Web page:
Carusi, Cris (1997, 1998)
“Increasing Rural Women’s Participation in Sustainable Agriculture and Community Development” In North Central Region SARE Annual Reports, 1997, 1998. Lincoln: U of Nebraska Press.
Kirschenmann, Fred (1999)
“Feeding the Village First” Fullerton, ND: Northern Plains Sustainable Agriculture Society.
Payne, Karen (1998)
“From the Roots Up: Mentoring Successfully” IN Community Greening Review. Philadelphia: America Community Gardening Association.
Horticulture/Vegetable Gardening (sustainable methods)
Bubel, Nancy (1998)
The New Seed-Starters Handbook. Emmaus PA: Rodale Press.
National Gardening Association (1985)
Gardening: the Complete Guide. Reading MA: Addison-Wesley Publishing Co. Inc.
Neff, Beth (1998)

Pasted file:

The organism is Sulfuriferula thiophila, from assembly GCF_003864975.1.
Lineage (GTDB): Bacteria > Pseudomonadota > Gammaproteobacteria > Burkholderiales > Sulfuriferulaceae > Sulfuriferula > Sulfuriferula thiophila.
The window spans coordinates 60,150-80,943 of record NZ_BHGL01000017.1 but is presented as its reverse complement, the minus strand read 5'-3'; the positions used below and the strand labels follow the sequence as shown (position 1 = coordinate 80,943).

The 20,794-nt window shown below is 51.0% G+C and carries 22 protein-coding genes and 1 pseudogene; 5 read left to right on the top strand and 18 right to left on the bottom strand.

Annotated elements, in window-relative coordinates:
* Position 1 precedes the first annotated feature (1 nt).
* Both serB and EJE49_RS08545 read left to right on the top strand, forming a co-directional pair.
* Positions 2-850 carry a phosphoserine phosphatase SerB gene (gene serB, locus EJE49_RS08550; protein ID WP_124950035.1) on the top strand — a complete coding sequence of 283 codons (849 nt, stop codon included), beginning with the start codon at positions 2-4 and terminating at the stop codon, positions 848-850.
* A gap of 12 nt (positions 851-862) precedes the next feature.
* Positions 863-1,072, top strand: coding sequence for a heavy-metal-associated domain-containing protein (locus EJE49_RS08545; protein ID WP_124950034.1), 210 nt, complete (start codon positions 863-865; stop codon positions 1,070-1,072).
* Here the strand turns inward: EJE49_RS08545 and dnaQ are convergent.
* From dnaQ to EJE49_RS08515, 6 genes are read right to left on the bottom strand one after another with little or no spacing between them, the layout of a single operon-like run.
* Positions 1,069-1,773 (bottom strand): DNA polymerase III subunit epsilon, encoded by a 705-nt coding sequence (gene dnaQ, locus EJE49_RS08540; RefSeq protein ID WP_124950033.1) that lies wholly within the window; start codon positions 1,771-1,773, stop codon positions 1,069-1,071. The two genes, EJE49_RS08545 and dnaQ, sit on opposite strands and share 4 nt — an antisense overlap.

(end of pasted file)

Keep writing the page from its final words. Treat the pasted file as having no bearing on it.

“Great Circle Farm CSA/Permaculture Demonstration Site” In North Central Region SARE 1998 Annual Report. Lincoln: U of Nebraska Press.
Reader, Tristan (1998)
“Singing Like We Mean It: Native Food Systems, Health and Culture” In Community Food Security News. Hartford CT: Community Food Security Coalition.
Community Development/Marketing at Farmers Markets
Fisher, Andy (1999)
Hot Peppers and Parking Lot Peaches: Evaluating Farmers’ Markets in Low-Income Communities. Los Angeles: Community Food Security Coalition.
Henderson, Peter (1867, 1997)
Gardening for Profit. Chillicothe IL: The American Botanist, Booksellers.
Ishee, Jeff (1997)
Dynamic Farmers’ Marketing. Middebrook VA: Bittersweet Farmstead.
Note: each objective is sought through lessons and practice, participants demonstrating to others, thus disseminating information and encouragement to other potential producers.
Strengthen adult and youth self-confidence and leadership skills in their own community.
In order to create profitable self-employment and strengthen rural communities, residents must be self-confident and able to take initiative and responsibility.